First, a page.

Fort Albany chief is reminding people to stay home as the community deals with two active cases of COVID-19.
Last Thursday, the federal government approved Fort Albany’s request to have Canadian Rangers help the community deal with the pandemic.
For three days, about four or five rangers were delivering personal protective equipment (PPE) to up to 184 homes. The PPE included adult and children masks, wipes, hand sanitizer, thermometer and informational packages.
As of Monday, the services of the Canadian Rangers are no longer needed, said Fort Albany Chief Robert Nakogee.
“The rangers are not there to do security stuff ... Then I ask what they can do exactly, so it was clear to me they could help with distribution,” he said.
The contact tracing of the two confirmed cases has been completed, and all 30 tests are negative, Nakogee said.
“Right now, we’re asking them to stay home for 14 days, so they keep isolating,” he said. “We all know the virus stays in the system for 14 days, so we just want people to stay home during this time.”
Not knowing who is affected has been a challenge for the small, remote community on the James Bay coast.
“What was frustrating we didn’t know the individuals, who the 30 people are unless they came out publicly and said, ‘I was the confirmed case,’ ‘My results came back negative,’” the chief said. “That’s why we were stressing for them to stay home because we don’t know who they are and ask the people to stay at home, relax at home and stay within their household.”
To prevent the spread of the virus, Fort Albany is in a two-week lockdown that ends Jan. 21. Regular charter flights have been cancelled and only essential workers or those with medical appointments are allowed to go in or out of the community.
Nakogee noted there was a charter flight on Jan. 9 that flew out with 29 people and also brought in some supplies. Those who left the community included students as well as people with medical reasons or family emergencies.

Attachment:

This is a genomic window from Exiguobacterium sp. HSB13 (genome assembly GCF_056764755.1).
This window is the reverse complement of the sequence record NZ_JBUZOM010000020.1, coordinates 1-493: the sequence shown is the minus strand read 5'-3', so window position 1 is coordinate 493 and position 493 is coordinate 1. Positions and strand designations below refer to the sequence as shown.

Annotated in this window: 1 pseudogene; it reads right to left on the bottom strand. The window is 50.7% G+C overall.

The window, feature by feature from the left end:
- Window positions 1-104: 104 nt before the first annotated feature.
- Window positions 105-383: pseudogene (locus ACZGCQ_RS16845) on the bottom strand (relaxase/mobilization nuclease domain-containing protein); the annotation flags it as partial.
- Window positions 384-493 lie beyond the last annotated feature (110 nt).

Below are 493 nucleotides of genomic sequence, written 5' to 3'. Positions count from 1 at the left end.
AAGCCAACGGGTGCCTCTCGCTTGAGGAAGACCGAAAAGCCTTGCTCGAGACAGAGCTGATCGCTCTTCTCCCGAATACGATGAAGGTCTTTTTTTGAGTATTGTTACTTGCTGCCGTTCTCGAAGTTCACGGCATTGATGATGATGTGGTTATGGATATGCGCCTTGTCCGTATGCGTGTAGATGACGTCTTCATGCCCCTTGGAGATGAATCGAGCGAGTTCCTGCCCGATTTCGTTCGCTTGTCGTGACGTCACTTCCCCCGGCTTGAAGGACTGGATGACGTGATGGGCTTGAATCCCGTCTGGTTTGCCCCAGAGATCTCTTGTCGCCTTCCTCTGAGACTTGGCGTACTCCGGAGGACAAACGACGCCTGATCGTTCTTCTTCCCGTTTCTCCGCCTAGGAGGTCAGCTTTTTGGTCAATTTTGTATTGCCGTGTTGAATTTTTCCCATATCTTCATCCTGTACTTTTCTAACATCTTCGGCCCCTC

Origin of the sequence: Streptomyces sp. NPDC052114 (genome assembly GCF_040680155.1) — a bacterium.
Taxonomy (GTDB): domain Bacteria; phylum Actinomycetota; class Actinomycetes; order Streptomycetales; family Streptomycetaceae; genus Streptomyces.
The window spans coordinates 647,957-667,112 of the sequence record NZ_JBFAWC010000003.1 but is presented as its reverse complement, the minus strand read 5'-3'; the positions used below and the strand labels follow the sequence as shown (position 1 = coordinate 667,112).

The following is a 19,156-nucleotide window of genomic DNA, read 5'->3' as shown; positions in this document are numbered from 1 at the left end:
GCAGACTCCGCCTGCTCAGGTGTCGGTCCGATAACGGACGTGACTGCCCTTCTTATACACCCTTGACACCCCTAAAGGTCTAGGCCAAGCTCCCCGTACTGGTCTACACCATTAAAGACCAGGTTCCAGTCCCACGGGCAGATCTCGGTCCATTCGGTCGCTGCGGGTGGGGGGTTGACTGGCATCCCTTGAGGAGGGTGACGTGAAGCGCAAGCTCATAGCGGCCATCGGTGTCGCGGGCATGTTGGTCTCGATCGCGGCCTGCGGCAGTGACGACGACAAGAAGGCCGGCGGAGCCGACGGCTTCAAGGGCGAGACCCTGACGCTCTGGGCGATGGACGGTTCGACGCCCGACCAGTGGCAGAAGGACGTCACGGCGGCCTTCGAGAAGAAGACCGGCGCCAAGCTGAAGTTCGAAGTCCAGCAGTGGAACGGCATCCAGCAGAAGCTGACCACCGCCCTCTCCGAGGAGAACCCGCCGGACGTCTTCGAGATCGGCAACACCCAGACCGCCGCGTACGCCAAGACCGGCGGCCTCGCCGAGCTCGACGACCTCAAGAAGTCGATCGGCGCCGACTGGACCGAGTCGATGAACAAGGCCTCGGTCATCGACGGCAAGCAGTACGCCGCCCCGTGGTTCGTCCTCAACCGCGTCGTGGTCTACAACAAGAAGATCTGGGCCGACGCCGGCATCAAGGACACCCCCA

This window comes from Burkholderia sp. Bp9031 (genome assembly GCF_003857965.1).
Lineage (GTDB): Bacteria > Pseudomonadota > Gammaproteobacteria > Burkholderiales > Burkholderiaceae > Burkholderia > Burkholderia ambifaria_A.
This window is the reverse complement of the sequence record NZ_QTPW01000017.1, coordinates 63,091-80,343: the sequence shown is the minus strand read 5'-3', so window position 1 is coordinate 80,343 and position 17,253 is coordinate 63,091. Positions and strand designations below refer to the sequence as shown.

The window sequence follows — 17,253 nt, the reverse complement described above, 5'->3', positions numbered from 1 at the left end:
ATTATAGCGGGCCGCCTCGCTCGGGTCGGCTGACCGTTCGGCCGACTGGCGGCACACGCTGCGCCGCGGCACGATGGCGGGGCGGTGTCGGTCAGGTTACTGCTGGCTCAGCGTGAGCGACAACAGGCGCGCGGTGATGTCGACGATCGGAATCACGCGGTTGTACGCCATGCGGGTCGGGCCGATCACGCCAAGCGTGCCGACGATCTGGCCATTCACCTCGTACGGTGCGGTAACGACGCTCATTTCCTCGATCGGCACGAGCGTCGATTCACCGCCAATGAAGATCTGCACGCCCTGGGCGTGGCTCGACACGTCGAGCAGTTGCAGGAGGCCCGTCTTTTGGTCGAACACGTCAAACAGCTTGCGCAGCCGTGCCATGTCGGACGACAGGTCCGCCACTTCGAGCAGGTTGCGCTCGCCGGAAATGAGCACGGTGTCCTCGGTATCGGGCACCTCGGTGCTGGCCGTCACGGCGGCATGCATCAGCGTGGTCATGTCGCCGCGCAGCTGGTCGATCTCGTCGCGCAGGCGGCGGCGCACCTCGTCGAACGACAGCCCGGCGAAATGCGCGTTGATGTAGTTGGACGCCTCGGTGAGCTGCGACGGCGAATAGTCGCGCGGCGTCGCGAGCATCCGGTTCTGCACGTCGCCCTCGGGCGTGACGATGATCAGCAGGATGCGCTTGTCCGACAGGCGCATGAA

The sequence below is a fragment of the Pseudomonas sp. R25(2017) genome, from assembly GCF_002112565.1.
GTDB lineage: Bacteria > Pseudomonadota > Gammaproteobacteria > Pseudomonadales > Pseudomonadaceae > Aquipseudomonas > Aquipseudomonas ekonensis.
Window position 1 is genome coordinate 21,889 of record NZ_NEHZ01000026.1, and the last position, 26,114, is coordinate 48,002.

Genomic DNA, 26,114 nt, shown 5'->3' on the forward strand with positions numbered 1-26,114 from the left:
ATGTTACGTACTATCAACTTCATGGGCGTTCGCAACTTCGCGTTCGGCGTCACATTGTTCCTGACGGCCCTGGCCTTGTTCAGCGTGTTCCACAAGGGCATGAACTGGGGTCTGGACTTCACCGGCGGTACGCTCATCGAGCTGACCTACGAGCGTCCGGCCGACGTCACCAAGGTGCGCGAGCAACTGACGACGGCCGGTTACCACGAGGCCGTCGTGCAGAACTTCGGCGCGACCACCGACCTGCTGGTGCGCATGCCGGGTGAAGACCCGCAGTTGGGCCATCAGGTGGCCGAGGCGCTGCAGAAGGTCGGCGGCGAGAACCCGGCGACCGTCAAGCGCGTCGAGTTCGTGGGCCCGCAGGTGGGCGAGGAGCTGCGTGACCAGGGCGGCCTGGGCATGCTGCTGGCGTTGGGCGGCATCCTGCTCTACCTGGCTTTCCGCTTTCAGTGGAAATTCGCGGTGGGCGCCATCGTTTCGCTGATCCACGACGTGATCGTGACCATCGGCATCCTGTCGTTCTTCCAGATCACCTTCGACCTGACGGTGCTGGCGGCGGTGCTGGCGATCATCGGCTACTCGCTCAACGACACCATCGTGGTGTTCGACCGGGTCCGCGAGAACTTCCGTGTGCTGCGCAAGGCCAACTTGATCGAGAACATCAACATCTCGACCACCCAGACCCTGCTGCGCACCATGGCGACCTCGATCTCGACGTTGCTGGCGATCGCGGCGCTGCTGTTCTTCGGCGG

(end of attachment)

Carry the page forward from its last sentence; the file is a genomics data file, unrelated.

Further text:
“Students need to get back to school, that’s from elementary all the way to university,” he explained. “People needed to go to school, that was the important part. Nobody came in … Internet is not the greatest here. Those are the things we’re hearing, too. People couldn’t go online to do their online classes.”
Fort Albany's chief and council will also be having discussions about bringing in teachers from out of the community who can’t fly in because of the lockdown.
The community is also mourning a loss of a 10-year-old child who died on Jan. 1. The loss affects four local families and they’re still waiting to hold a funeral, Nakogee said.
“We’re a small community, so we’re all related one way or another,” he said. “They’re still waiting for their isolation to be done, so they can start planning for the funeral. I just wanted to make sure we mention them, it’s really important that we’re thinking about them.”
Nakogee expressed thanks to community partners, Canadian Rangers, Weeneebayko Area Health Authority and Easing Community Restrictions group for their quick response.
“In Timmins, there are a lot of cases on the rise, and we have a lot of our members there, too,” chief said. “So, I just want to pass the message to stay safe out there and follow all health measures that are put in place for your protection.”
Dariya Baiguzhiyeva, Local Journalism Initiative Reporter, TimminsToday.com